Breed Spotlight – Maine Coon


The Maine Coon is a longhair breed commonly found in the United States. This highly adaptable cat is a gentle giant that worked as a mouser in ships and farms in the 19th century.

Maine Coon cats are long, have greenish, gold, or copper eyes, and weigh from 8lbs (for females) to 12lbs and more (for males). Although the males are larger than females, both genders have broad chests, thick legs, large heads, and tall ears. They are muscular and heavy-boned cats who work well in keeping rodents in our homes or barns at bay.

Their silky coat comes in different colors such as white, cream, golden, brown, blue, black, tortoiseshell, and blue. The color pattern may be one solid color, shaded, or a combination of two or more colors. Their coat sheds a lot, so that is something to look out for.

portrait of a purebred maine coon cat on a white background

Characteristics of the Maine Coon

  • Life Span

Maine Coons have a lifespan of 9 years to 13 years.

  • Behavior

These kitties need moderate-to-high attention every day. They are not needy lap cats, but they will follow you around and are happy when you have time for a cuddle.

They are skilled mousers, so your home will be rodent-free. Even when there are no rodents, they sharpen their skills by chasing and grabbing toys or small balls. They also love playing in the water, so be prepared to have company when taking a shower or washing dishes!

  • Temperament & personality

Maine Coons have a sweet temper despite their large size. They are gentle giants who adapt to the environment very quickly, so long as there is space to run around. They get along with any two-legged and four-legged creatures.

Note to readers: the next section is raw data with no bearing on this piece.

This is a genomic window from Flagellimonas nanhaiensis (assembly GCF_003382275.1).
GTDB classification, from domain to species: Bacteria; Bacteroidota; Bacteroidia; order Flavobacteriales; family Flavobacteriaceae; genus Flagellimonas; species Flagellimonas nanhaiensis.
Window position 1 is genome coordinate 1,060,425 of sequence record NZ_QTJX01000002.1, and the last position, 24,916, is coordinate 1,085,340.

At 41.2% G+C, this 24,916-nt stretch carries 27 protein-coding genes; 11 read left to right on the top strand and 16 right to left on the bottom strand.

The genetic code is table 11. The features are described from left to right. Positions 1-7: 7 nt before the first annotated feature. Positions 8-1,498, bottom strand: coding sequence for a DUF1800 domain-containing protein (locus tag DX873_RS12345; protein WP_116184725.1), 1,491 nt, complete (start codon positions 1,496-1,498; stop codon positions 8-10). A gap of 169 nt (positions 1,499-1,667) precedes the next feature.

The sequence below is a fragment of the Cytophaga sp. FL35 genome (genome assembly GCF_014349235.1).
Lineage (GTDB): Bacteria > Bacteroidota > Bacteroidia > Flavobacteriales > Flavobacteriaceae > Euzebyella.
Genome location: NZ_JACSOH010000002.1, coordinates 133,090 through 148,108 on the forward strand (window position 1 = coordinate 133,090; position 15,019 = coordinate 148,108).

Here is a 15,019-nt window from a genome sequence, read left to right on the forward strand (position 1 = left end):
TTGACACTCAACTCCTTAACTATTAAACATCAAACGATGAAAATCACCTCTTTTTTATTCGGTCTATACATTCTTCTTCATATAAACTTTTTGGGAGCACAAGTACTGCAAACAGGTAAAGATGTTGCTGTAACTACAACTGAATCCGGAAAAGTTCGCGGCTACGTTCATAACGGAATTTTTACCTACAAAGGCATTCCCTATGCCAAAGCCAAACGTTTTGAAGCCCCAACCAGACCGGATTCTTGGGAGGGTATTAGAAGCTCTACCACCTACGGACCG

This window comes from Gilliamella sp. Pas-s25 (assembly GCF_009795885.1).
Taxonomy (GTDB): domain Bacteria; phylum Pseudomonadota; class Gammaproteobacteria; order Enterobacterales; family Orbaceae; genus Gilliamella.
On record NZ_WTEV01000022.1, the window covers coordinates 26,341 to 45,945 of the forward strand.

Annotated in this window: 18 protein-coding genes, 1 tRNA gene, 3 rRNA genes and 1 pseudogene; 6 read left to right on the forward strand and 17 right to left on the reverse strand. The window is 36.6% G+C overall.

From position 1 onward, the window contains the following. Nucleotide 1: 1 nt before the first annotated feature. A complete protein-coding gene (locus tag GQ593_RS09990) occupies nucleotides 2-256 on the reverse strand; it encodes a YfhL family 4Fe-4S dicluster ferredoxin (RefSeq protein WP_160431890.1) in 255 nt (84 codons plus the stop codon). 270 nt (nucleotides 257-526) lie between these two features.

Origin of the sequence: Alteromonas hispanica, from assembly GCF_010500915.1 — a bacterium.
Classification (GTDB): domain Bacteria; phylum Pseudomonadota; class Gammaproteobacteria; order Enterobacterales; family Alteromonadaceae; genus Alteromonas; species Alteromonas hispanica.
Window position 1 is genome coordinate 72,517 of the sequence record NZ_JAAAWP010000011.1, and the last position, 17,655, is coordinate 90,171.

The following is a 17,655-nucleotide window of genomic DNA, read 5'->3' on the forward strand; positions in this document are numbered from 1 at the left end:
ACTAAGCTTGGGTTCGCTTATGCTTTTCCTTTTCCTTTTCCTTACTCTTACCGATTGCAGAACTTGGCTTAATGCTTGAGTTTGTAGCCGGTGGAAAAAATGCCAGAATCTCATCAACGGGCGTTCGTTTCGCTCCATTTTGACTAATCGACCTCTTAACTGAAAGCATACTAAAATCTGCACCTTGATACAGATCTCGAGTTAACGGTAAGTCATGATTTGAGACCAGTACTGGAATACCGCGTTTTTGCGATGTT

They are smart and playful kitties that learn tricks quite quickly. From kitten-size to adulthood, expect some silly, playful behavior. Watch out for a light chirp to tell you that it’s time for a game of chase!

  • Interaction with children

They are great with children. Maine Coons are affectionate, and they enjoy the attention of your children. They will go along with child games such as dress-up or car rides without a fuss. They are also amiable to cat-friendly dogs.

Vet examining a maine coon with stethoscope in medical office

Taking care of a Maine Coon

  • Diet and exercise

A controlled diet is very crucial for the Maine Coon because they can become overweight very quickly. Exercise is also needed, so keep them engaged with perches, trees, and lots of running room. Play with them too because they enjoy interactive games and use lots of puzzle toys to exercise their brain.

  • Grooming

Brush their fur daily to prevent tangling and use a grooming rake to smoothen the coat.

Trim their nails, wipe their eyes (with separate cloths) to remove a discharge, and clean the ears with a cloth dipped in a solution of 1 part warm water and 1 part cider vinegar. Bathe the kitties regularly and brush their teeth daily or a couple of times a week.

  • Health

Genetic health issues among mixed-breed and pedigreed kitties include hip dysplasia, polycystic kidney disease, spinal muscular atrophy, and hypertrophic cardiomyopathy (HCM). Ask your breeder for a certificate that confirms your Maine Coon is negative for the HCM gene.

  • Litter box

Keep it spotlessly clean. It also ensures that their coat remains clean. Also, keep the kitties indoors away from diseases from other cats, dog attacks, and dangers that lurk outdoors.


Maine Coons are big and gentle felines that thrive around people’s company but still exhibit some independence. They are great with children and other pets, and only need your attention and space to run around. Do not take it personally when they knock things down as they move around. They can’t help their large size. If you are looking for a sweet-tempered and loving cat, there is no match for the Maine Coon.